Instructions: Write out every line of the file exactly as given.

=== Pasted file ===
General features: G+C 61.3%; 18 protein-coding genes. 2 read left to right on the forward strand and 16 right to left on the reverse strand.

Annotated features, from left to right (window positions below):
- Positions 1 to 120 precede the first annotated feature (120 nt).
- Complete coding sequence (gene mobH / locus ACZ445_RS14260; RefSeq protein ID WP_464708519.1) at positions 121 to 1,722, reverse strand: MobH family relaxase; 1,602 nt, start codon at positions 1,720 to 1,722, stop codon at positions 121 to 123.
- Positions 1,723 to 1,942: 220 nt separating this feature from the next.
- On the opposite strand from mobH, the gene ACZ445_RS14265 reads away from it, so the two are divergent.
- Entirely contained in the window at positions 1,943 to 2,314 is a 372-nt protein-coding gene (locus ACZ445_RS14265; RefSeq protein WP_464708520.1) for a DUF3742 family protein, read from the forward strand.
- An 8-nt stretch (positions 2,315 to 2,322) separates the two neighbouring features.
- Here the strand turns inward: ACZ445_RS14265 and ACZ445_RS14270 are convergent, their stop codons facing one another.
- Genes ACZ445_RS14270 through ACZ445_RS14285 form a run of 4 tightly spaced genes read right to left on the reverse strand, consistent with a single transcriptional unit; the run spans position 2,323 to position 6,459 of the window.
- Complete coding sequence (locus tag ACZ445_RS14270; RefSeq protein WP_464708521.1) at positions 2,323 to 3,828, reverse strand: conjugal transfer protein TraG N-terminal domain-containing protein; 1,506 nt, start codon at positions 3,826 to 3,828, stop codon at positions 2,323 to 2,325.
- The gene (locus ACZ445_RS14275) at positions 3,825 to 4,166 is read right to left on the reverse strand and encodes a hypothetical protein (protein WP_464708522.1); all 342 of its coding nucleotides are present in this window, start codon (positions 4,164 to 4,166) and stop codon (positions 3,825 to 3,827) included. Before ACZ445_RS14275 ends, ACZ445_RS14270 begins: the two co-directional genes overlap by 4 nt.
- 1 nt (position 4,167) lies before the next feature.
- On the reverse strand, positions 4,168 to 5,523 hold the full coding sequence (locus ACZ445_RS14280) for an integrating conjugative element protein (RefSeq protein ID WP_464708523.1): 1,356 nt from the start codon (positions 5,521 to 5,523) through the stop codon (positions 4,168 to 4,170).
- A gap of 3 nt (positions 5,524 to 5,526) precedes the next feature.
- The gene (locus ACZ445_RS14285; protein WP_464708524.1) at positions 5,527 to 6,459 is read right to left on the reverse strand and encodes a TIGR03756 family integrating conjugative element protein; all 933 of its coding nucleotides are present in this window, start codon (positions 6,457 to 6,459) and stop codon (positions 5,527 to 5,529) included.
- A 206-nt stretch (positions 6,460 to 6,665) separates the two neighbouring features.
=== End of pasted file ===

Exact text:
General features: G+C 61.3%; 18 protein-coding genes. 2 read left to right on the forward strand and 16 right to left on the reverse strand.

Annotated features, from left to right (window positions below):
- Positions 1 to 120 precede the first annotated feature (120 nt).
- Complete coding sequence (gene mobH / locus ACZ445_RS14260; RefSeq protein ID WP_464708519.1) at positions 121 to 1,722, reverse strand: MobH family relaxase; 1,602 nt, start codon at positions 1,720 to 1,722, stop codon at positions 121 to 123.
- Positions 1,723 to 1,942: 220 nt separating this feature from the next.
- On the opposite strand from mobH, the gene ACZ445_RS14265 reads away from it, so the two are divergent.
- Entirely contained in the window at positions 1,943 to 2,314 is a 372-nt protein-coding gene (locus ACZ445_RS14265; RefSeq protein WP_464708520.1) for a DUF3742 family protein, read from the forward strand.
- An 8-nt stretch (positions 2,315 to 2,322) separates the two neighbouring features.
- Here the strand turns inward: ACZ445_RS14265 and ACZ445_RS14270 are convergent, their stop codons facing one another.
- Genes ACZ445_RS14270 through ACZ445_RS14285 form a run of 4 tightly spaced genes read right to left on the reverse strand, consistent with a single transcriptional unit; the run spans position 2,323 to position 6,459 of the window.
- Complete coding sequence (locus tag ACZ445_RS14270; RefSeq protein WP_464708521.1) at positions 2,323 to 3,828, reverse strand: conjugal transfer protein TraG N-terminal domain-containing protein; 1,506 nt, start codon at positions 3,826 to 3,828, stop codon at positions 2,323 to 2,325.
- The gene (locus ACZ445_RS14275) at positions 3,825 to 4,166 is read right to left on the reverse strand and encodes a hypothetical protein (protein WP_464708522.1); all 342 of its coding nucleotides are present in this window, start codon (positions 4,164 to 4,166) and stop codon (positions 3,825 to 3,827) included. Before ACZ445_RS14275 ends, ACZ445_RS14270 begins: the two co-directional genes overlap by 4 nt.
- 1 nt (position 4,167) lies before the next feature.
- On the reverse strand, positions 4,168 to 5,523 hold the full coding sequence (locus ACZ445_RS14280) for an integrating conjugative element protein (RefSeq protein ID WP_464708523.1): 1,356 nt from the start codon (positions 5,521 to 5,523) through the stop codon (positions 4,168 to 4,170).
- A gap of 3 nt (positions 5,524 to 5,526) precedes the next feature.
- The gene (locus ACZ445_RS14285; protein WP_464708524.1) at positions 5,527 to 6,459 is read right to left on the reverse strand and encodes a TIGR03756 family integrating conjugative element protein; all 933 of its coding nucleotides are present in this window, start codon (positions 6,457 to 6,459) and stop codon (positions 5,527 to 5,529) included.
- A 206-nt stretch (positions 6,460 to 6,665) separates the two neighbouring features.